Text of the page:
Duval Picks Up Moore’s Envelope, Rips It To Shreds, Flings Pieces Into the Air

The storm clouds are gathering. The forces are assembling. I don’t think it’s an exaggeration to say that the Scott administration is going to war against the Vermont Climate Council and any progressive climate legislation that the Statehouse majority might send to the governor’s desk.

Last week, we saw Natural Resources Secretary Julie Moore give a “back-of-the-envelope” guesstimate of the short-term costs of S.5, the Affordable Heat Act, which she herself acknowledged was probably inaccurate. Then, on Tuesday, there was an unusually aggressive riposte by Jared Duval, a member of the Climate Council. Duval pretty much ripped Moore’s testimony to little tiny bits. (Video of the hearing is here starting at the 1:40 mark; his written testimony can be downloaded here.)

Duval submitted a lengthy, detailed written statement that destroyed Moore’s testimony line by line and concluded that it was “inappropriately selective, improperly done, and deeply misleading.”

No punches pulled, then.

At the beginning of his testimony, Duval laid down a marker: “Up front, I want to be clear that the Secretary was not presenting analysis commissioned by or reviewed by the Climate Council.” He added that “an independent, professional analysis” commissioned jointly by the Climate Council and Moore’s own agency was at odds with the estimation Moore delivered to the Senate panel.

For the record, Moore herself is a member of the Climate Council. And according to Duval, she did not share her own estimation with the Council before putting it in the legislative record.

To sum up, Moore ignored the professional analysis commissioned by her own agency and the Climate Council and went behind the Council’s back to deliver her own testimony on an issue that’s properly in the remit of the Council.

That reveals the administration’s complete lack of trust in, and coordination with, the Council. Which, need I remind you, is the entity responsible for developing climate policy under state law.

Sure, the governor didn’t like the law and did his best to block it. But he failed, and now he has to deal with it. Recent evidence suggests that we;re headed for a direct confrontation between administration on one side, and Council and Legislature on the other.

Remind me again how Governor Scott is a nice guy.

Duval also took a swipe at Moore, referring to “the responsibility that policy analysts and modelers have”… “to inform decision makers and illuminate policy
issues, to the best of our ability, drawing on the most up to date, accurate, and complete data and information at hand.”

He did not need to specify that this was exactly what Moore failed to do.

Then, the details. Moore focused entirely on cost and put all the costs up front, ignoring amortization. Duval asserted that Moore made an “unreasonably high” estimate of what kind of incentives woudl be required to advance homeowner investments. That combination itself, Duval said, resulted in a cost estimate that was 20 to 28 times too high.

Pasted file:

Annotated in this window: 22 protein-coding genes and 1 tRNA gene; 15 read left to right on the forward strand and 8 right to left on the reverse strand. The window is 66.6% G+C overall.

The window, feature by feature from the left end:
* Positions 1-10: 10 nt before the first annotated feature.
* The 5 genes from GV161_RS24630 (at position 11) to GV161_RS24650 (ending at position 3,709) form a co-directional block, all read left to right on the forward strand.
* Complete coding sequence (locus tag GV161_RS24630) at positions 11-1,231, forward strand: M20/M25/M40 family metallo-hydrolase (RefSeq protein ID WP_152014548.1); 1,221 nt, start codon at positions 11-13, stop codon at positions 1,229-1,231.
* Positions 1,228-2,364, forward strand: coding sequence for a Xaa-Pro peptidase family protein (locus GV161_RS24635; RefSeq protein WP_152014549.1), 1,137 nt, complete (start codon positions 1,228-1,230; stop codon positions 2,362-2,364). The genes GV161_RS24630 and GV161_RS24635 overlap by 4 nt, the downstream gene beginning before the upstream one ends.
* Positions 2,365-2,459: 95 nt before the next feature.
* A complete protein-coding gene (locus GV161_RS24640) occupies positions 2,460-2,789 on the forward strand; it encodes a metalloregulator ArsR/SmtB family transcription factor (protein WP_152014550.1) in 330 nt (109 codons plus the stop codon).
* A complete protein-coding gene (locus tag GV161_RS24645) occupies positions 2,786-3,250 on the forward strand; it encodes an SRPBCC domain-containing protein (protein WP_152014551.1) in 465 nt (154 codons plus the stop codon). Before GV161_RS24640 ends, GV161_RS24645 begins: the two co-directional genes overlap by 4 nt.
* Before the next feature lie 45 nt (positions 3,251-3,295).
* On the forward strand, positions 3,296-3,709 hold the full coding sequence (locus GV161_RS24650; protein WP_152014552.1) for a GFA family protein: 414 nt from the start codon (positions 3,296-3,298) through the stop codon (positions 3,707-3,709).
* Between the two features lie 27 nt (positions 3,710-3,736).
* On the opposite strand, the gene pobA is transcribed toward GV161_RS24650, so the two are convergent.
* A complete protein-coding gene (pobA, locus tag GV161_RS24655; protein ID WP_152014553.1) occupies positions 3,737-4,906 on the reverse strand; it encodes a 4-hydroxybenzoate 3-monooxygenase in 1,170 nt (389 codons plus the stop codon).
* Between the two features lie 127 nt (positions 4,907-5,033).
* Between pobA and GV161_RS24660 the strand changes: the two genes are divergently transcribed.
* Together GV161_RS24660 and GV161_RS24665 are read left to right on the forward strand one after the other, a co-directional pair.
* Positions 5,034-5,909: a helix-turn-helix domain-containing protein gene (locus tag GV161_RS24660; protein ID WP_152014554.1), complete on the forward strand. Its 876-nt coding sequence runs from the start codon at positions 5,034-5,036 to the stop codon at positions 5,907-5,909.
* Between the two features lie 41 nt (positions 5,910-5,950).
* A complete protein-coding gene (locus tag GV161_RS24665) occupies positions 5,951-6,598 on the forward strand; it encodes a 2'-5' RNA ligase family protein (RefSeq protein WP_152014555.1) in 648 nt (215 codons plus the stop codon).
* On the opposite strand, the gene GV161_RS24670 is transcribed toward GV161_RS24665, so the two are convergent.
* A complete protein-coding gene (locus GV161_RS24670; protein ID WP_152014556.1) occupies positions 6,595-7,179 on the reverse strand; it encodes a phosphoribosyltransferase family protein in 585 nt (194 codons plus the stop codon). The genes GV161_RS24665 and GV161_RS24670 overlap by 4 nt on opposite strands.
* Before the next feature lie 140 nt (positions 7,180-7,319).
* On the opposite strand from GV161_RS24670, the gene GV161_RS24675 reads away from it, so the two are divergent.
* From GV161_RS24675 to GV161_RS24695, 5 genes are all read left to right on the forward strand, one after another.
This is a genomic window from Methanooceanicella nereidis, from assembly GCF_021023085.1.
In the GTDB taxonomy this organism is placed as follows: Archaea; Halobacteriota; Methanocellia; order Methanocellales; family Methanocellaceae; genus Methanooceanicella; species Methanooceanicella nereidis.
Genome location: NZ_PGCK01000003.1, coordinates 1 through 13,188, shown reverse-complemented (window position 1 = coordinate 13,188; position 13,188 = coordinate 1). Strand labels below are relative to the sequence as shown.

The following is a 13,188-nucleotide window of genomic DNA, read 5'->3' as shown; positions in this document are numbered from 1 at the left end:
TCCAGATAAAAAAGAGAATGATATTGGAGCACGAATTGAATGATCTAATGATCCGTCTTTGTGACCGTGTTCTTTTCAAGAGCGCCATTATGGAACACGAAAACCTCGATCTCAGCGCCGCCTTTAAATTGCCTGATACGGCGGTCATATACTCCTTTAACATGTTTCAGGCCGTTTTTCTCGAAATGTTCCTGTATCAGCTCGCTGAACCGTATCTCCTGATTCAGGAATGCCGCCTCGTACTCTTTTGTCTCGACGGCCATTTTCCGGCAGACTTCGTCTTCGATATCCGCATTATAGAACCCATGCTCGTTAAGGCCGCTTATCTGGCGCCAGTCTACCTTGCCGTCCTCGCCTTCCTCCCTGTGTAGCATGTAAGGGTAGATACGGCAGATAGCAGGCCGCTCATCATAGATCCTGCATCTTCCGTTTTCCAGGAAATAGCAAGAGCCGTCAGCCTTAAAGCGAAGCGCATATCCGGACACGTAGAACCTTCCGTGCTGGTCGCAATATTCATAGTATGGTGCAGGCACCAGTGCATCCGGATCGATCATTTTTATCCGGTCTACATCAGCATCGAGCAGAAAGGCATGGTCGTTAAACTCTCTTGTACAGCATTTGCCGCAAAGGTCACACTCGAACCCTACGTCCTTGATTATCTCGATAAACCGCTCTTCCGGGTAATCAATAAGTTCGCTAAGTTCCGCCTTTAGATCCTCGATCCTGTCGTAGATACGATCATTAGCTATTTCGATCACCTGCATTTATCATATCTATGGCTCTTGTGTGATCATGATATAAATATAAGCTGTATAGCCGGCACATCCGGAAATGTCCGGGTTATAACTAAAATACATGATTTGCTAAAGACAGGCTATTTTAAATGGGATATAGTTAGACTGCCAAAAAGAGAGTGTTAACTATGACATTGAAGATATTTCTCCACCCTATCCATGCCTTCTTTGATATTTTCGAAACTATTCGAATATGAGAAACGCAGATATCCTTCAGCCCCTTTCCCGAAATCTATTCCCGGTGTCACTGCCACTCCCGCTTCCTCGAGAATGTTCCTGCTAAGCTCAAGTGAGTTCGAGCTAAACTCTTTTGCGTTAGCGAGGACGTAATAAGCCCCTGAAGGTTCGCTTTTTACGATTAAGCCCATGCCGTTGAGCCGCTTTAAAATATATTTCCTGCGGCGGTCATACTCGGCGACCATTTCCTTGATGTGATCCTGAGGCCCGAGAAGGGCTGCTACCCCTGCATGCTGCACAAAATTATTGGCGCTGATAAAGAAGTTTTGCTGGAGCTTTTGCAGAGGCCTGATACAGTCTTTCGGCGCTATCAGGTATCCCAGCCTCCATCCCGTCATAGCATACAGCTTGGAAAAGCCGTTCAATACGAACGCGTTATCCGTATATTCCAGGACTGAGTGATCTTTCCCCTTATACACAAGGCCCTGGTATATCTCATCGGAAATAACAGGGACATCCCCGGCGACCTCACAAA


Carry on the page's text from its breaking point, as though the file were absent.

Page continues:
Moore also seems to have assumed a cold start to the process. Duval noted that weatherization and conversion to renewables is already well underway, and that much of the needed activity “would happen as a matter of course.”

Moore’s assumptions fed into her estimate that the Affordable Heat Act would drive up fuel prices by 70 cents a gallon. Duval says the actual cost increase would be much smaller.

Duval points out that Moore didn’t allow for the inevitable economies of scale driving down the cost of renewable technology as demand grows. Also, her estimate of “long-term” savings ends at the year 2030, when in fact the savings would continue to compound well beyond that.

In short, Moore didn’t just put a thumb on the scale. She put all the thumbs on the scale.

The next meeting of the Climate Council ought to be interesting. If, that is, Moore dares to show up.

It seems unlikely that Moore’s testimony had much effect on the Senate committee. I hope not, anyway. She did get one benefit from her appearance: VTDigger ran a story trumpeting her cost estimate, while it failed to cover Duval’s counterpoint. That leaves her [faulty, inaccurate, inflated] testimony essentially unchallenged in the media.

Maybe at some point Digger will delve into the growing administration/Council divide, and give equal space to both sides of the argument. So far, it’s only presented the administration’s version.


2 thoughts on “Duval Picks Up Moore’s Envelope, Rips It To Shreds, Flings Pieces Into the Air

  1. Brenna Galdenzi

    Why is it that environmental advocates and wildlife advocates are continually left having to hold the Agency of Natural Resources (Sec. Julie Moore) and the VT Fish & Wildlife Dept (Commissioner Christopher Herrick), respectively, accountable to being factual and ethical?

    I cannot tell you how many times Fish and Wildlife has cherry picked stats to advance their agenda or worse, manipulated or withheld data when presenting to the public or the legislature.

    I think Jared Duval did a commendable job stating his case on the affordable heat act and holding those in power accountable. Well done, I feel your pain.


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